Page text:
The road to this point has been longer than one would expect from an artist as young as Broussard. Yet already he has toured with giants - Maroon 5, Dave Matthews Band, Willie Nelson, O.A.R. and Bonnie Raitt, among others. He has honed his writing chops through collaborations with some of the top song craftsmen in the business. He has won ovations at South-By-Southwest, Bonnaroo, the New Orleans Jazz and Heritage Festival, as well as at countless theaters around the country and on the court during halftime at the 2008 NBA All-Star Game. And he's hooked up with some outstanding duet partners, including two noteworthy guests on Keep Coming Back: LeAnn Rimes, whose country-meets-swamp-blues turn on "When It's Good" returns the compliment Broussard paid as co-writer and vocal partner on "Nothing Wrong," from her 2007 album, and pop/rock sensation Sara Bareilles (who has opened several Broussard tours) on the powerful ballad "Why Should She Wait."
His philanthropic cred is strong too, through donating all proceeds from the sale of his Bootleg to Benefit the Victims of Hurricane Katrina, undertaking a month-long tour of U.S. military installations in September 2007, building homes with Habitat for Humanity and donating his service as spokesperson for Louisiana's United Way of Acadiana - all of which contributed to Hard Rock International's decision in 2007 to present Broussard with its "Love All, Serve All" Award in recognition of his multifaceted generosities.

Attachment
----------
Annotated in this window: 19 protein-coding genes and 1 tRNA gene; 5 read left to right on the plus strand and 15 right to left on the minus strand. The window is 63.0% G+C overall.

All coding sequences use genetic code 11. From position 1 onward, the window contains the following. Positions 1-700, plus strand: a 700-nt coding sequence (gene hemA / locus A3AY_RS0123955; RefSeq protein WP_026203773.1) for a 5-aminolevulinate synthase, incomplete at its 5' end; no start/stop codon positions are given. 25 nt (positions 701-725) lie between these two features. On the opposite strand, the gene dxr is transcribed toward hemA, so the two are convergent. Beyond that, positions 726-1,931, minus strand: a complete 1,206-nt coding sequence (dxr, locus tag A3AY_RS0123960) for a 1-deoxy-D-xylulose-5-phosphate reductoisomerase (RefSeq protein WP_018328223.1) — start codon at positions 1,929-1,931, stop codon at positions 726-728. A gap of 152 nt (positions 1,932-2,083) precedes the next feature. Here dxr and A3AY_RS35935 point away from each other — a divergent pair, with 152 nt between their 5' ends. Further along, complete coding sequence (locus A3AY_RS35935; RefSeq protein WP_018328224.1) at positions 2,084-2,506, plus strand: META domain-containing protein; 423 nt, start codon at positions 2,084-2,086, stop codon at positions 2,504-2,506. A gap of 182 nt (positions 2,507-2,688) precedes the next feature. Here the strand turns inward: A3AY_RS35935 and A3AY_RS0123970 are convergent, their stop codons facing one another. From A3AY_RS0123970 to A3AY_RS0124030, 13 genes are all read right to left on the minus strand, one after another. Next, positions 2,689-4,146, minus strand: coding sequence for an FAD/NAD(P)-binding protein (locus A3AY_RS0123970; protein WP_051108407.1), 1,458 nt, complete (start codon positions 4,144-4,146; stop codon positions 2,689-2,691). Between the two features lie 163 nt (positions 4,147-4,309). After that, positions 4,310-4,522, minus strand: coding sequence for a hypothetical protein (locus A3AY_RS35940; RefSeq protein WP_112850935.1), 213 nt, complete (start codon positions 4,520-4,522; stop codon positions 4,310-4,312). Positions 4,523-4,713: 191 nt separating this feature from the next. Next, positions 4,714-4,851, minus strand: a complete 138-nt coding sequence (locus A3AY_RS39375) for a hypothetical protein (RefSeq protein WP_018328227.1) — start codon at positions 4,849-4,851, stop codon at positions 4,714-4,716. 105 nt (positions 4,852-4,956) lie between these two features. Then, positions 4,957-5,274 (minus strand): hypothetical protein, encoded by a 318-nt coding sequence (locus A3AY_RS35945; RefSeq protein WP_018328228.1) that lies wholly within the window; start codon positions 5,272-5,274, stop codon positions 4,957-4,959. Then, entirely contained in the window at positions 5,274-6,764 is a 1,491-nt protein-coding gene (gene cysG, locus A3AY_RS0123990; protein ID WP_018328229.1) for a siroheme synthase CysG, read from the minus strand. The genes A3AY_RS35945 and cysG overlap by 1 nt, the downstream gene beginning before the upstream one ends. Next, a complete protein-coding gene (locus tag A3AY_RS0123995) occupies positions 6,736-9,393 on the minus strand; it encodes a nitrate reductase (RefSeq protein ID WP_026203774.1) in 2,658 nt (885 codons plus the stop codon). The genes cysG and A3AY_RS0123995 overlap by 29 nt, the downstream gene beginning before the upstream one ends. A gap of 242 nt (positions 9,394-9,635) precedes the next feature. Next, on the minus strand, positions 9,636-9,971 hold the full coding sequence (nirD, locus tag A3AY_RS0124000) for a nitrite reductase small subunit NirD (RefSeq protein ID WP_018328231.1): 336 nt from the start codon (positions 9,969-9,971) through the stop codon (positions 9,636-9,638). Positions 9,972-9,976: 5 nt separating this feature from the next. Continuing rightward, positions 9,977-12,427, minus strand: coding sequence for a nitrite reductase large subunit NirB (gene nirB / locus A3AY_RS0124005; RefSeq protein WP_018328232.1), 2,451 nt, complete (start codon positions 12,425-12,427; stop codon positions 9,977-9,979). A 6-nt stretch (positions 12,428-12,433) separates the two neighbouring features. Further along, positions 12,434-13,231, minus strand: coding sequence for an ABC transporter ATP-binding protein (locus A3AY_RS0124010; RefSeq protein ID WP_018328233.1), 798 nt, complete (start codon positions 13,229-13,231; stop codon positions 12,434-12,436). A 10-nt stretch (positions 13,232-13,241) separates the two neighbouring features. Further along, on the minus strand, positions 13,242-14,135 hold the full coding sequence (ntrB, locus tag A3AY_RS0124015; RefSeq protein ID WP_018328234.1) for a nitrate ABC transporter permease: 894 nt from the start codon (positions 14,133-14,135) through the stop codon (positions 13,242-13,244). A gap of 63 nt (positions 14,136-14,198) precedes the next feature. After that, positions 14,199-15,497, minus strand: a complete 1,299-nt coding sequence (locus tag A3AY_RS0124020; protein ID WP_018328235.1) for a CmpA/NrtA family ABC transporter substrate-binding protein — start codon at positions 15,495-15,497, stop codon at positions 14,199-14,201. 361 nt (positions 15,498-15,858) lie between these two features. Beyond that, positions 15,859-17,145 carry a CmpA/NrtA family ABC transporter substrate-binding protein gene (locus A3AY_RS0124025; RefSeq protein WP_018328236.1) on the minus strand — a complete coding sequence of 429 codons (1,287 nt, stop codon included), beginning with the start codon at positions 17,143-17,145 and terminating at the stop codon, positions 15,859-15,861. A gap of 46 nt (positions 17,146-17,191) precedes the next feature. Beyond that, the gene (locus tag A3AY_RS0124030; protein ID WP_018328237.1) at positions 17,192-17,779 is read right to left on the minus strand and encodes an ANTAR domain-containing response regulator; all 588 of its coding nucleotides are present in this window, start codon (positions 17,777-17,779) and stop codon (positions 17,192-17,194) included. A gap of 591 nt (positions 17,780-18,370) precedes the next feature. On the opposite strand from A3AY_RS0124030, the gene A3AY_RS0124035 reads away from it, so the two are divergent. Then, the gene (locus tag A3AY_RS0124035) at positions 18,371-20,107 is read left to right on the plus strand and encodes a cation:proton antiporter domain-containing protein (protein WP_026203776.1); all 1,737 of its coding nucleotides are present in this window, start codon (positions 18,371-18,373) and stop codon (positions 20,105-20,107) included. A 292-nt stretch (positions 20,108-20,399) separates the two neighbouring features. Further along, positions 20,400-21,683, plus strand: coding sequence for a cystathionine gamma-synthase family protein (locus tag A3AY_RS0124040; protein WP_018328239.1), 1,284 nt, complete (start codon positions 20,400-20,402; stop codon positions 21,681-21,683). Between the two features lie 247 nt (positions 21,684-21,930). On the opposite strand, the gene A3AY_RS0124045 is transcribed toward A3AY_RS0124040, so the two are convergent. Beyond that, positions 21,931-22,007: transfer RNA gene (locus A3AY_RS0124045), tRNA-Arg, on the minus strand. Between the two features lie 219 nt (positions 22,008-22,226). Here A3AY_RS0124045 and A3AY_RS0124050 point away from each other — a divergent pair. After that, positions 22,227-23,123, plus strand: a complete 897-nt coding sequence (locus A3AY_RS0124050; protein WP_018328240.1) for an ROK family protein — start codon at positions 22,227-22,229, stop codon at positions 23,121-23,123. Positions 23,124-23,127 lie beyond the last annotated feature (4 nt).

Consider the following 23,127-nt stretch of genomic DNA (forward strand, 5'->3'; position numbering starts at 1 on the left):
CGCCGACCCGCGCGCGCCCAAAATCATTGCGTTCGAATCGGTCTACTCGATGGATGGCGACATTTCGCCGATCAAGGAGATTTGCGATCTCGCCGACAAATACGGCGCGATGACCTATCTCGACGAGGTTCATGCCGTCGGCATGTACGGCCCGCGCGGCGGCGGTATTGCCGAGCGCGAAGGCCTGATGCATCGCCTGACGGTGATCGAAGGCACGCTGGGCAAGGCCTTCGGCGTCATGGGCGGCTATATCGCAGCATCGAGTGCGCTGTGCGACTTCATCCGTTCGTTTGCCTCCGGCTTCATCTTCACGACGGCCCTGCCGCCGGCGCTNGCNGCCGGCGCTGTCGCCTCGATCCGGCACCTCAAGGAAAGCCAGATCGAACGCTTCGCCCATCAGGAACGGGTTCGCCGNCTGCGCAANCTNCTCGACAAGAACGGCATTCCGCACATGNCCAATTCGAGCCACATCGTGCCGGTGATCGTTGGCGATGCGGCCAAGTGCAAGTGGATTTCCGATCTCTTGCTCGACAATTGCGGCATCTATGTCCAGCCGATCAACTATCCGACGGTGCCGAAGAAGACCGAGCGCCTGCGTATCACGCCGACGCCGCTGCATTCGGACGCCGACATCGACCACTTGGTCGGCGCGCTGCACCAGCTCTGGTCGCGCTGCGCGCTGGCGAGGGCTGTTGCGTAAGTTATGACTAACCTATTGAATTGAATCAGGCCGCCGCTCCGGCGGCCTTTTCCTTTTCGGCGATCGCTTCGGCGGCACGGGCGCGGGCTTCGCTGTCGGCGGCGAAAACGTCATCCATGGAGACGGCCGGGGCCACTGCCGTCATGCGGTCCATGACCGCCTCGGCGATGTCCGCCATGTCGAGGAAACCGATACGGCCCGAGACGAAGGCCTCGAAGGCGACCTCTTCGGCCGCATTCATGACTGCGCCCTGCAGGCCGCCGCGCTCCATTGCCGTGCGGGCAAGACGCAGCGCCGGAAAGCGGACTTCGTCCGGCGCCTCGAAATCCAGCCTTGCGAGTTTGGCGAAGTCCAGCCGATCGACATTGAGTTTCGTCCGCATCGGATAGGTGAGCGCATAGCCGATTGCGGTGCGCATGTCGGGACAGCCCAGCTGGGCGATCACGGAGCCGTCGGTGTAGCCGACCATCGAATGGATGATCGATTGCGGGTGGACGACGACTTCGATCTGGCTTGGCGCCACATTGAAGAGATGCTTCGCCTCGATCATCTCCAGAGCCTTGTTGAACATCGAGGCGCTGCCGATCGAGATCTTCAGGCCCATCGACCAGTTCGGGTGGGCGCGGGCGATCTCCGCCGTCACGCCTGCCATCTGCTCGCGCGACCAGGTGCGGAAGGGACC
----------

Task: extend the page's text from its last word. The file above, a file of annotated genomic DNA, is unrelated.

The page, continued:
All of that, the spiritual as well as the musical, contributes to Broussard's emergence as a more complex, seasoned yet emotionally vital artist on Keep Coming Back. And his depth in American musical tradition confirms that as a member of the Atlantic roster, he has come home to a place that can nurture his continued growth for years to come. The process began, in fact, a few years ago, when the late Ahmet Ertegun first heard a young Broussard perform with Solomon Burke during a tribute to Wilson Pickett at a Rock and Roll Hall of Fame dinner - and promptly offered him a spot at the upcoming Montreux Jazz Festival.
"Keep Coming Back is me writing what I want to write at this moment in time," Broussard says. "And I'm very content to be able to do this at Atlantic Records, where the tradition for real music is so strong. I do wish Ahmet was still alive; I know he and I would have gotten along really well. But I also know Atlantic is the right place to be and the right time for Keep Coming Back."